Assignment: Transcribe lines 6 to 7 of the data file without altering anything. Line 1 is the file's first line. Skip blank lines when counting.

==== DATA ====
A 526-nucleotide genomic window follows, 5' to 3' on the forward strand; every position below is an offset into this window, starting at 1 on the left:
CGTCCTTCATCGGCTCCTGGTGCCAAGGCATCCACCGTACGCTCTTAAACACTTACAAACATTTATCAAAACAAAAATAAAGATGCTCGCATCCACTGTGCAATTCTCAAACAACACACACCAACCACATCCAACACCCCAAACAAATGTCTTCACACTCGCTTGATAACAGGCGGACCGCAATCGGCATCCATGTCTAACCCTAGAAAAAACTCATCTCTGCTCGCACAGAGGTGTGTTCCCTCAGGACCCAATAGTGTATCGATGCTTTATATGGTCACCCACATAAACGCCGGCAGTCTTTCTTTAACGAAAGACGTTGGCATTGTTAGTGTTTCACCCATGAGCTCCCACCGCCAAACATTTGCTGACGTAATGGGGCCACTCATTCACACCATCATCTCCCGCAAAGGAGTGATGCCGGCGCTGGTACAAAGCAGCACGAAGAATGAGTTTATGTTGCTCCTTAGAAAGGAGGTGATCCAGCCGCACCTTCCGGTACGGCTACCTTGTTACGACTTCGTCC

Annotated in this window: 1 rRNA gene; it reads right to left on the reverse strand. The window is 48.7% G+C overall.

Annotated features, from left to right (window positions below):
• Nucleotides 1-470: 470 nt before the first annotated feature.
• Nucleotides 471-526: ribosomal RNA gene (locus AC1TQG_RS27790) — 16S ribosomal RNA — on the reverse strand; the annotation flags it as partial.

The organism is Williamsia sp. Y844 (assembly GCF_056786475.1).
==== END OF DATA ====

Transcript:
• Nucleotides 471-526: ribosomal RNA gene (locus AC1TQG_RS27790) — 16S ribosomal RNA — on the reverse strand; the annotation flags it as partial.

The organism is Williamsia sp. Y844 (assembly GCF_056786475.1).